Copyright ©1995 by NeXT Computer, Inc. All Rights Reserved.
The Edit Application
|In addition to the standard UNIX editing tools (vi, ex, ed, and GNU Emacs), the NEXTSTEP development environment provides a mouse-based text editor named Edit for creating and editing ASCII or RTF (Rich Text Format®) text files.
Edit has all the standard features of a text editor: You can type paragraphs of text without pressing the Return key (the text wraps automatically at the end of each line, and if you change fonts or resize the window, the text rewraps accordingly). You can use the mouse to select where text will be entered and to select text you want to edit. And you can find and replace text, move and copy it, and so on.
While Edit has the functionality of a good text editor, it's particularly suited for writing programming code and performing other application-development tasks. It lacks many of the capabilities found in similar applications, but it has many features specifically designed for programmers. For example, Edit supports name expansion, folder browsing, block nesting in program listings, and a structured editing facility. It also provides interapplication functionality with Project Builder, Terminal, and the GDB debugger.
|You can start Edit from the workspace as you would start up any other application. Alternatively, you can start up Edit from a shell window by typing the following command at the UNIX prompt:
Edit [file name ...] &
Several command-line options allow you to override various default characteristics of Edit for the work session you're about to start--characteristics such as the number of lines and columns in new windows, the font family used, and the font size. For example:
Edit -NXFont Times-Roman Fruit.m &
|These command-line options can be specified in any order, as long as they precede any file names. Several options are listed below.|
|IndentWidth||Specifies the width of indentation for block nesting. The default value is 4.|
|NXFont||Specifies the font family. The default font is Helvetica®.|
|NXFontSize||Specifies the font size, in points. The default value is 12.|
|Tags||Specifies one or more pathnames to tags files that will be searched by the Source command. The pathnames should be separated by a colon, as in a standard UNIX path list. The default is "tags," which indicates that the tags file in the current folder will be searched. See the description of using tags files under "Interacting with UNIX" later in this chapter for more information about using tags files in Edit.|
|DeleteBackup||Specifies whether the previous version of a file is deleted or retained as a backup when you save changes to the file. The default value is YES, which means that the previous version is deleted. If the previous version is saved as a backup, its name is the same as the original file name, but with a tilde (~) appended to the name.|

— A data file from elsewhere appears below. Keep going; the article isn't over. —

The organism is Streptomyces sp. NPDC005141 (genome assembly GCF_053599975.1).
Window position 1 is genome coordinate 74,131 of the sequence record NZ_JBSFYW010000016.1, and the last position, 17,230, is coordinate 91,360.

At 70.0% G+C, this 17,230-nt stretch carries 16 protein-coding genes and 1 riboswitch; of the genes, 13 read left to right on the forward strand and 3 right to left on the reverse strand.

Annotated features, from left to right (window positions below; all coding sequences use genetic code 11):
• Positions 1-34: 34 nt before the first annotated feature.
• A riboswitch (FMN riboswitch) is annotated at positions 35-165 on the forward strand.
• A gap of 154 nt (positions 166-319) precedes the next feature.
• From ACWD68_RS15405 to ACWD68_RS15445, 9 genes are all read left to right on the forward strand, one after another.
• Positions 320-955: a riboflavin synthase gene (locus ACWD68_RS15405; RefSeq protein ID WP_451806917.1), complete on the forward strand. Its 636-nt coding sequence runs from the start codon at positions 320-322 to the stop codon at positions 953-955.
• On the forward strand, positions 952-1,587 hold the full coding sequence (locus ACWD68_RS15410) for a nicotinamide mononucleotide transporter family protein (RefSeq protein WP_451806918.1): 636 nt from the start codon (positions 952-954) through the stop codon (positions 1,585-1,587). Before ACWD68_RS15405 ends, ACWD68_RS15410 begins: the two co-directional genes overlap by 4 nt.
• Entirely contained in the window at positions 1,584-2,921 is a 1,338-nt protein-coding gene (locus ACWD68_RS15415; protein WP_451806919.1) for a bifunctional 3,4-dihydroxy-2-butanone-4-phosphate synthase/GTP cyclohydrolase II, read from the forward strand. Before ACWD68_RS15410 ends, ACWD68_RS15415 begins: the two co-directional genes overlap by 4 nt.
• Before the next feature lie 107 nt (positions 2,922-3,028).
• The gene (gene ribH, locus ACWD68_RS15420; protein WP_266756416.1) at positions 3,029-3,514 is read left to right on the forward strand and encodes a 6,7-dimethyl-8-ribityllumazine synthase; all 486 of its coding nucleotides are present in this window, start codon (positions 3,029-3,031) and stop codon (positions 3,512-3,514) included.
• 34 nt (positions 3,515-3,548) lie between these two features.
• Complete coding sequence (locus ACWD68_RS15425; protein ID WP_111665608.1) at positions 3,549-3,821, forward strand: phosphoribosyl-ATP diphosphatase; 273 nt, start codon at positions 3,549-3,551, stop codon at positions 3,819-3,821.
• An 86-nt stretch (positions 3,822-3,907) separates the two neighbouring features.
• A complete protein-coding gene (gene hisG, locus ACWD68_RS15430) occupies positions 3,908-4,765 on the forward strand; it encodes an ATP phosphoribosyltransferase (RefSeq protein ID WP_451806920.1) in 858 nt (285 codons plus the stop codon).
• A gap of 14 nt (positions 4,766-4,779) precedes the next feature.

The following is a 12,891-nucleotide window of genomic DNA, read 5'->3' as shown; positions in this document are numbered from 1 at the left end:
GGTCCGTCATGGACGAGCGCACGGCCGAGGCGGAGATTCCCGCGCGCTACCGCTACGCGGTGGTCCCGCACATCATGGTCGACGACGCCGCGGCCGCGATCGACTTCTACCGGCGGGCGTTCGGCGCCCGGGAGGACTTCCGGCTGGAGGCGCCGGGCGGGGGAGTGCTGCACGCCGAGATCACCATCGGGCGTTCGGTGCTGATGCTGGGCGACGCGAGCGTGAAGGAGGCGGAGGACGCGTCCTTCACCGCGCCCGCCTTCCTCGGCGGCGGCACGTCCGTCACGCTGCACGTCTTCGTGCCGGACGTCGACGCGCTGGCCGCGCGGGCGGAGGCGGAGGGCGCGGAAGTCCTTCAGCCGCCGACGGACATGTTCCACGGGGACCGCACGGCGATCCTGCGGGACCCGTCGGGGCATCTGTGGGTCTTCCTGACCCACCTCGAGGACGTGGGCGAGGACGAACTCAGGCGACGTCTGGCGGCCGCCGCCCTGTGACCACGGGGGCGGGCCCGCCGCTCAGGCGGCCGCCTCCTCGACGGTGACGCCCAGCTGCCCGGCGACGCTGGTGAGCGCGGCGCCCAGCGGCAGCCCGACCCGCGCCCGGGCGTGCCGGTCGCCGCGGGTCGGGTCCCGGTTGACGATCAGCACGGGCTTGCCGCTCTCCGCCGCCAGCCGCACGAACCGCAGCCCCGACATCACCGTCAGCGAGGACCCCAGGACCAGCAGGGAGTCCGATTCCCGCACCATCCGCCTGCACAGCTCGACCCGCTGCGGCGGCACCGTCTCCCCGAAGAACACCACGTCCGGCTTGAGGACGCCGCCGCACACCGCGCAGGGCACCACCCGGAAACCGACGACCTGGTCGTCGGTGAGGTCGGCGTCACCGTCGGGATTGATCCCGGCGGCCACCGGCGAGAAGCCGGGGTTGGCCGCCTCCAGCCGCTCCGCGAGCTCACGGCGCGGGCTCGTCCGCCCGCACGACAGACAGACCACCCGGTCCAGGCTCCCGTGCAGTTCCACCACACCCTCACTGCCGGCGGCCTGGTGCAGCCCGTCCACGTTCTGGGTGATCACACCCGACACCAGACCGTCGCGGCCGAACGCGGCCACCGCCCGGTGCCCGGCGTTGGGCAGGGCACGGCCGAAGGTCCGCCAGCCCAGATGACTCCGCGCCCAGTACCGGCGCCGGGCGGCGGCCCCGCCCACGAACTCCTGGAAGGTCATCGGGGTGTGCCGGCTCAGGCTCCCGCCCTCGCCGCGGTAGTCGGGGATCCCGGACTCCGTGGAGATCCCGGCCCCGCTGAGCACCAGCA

|NXMenuX||Specifies the (positive) distance in pixels from the left edge of the screen to the left edge of the main menu.|
|NXMenuY||Specifies the (positive) distance in pixels from the bottom of the screen to the top of the main menu.|
|Edit will use the default value for each option unless you override it with a command-line option. The value specified in the command line will remain in effect only for the work session you're about to start. The next time you use Edit, the defaults will go back into effect.
You can set new default values for each of the above characteristics (except for screen coordinates) using the Preferences panel, which is described in the following section. Most defaults set with the Preferences panel remain in effect until you change them.
|The Preferences command in the Info menu displays the Preferences panel, shown below. The Preferences panel lets you set default values for various Edit options. For example, you can set default font properties or specify the size of new windows.|
|Enter values and click buttons to specify new preferences, as described below. Then click Set to set the new preferences (or click Revert to restore the previous settings). In general, the new settings remain in effect until you change them. However, you can temporarily override some of the defaults by starting up Edit from a shell window and specifying one or more command-line options (as described earlier under "Starting Edit").|
|You can press the button labeled User Options and, in the list that appears, choose from several other sets of options that are available. These other options are described below, after the user options.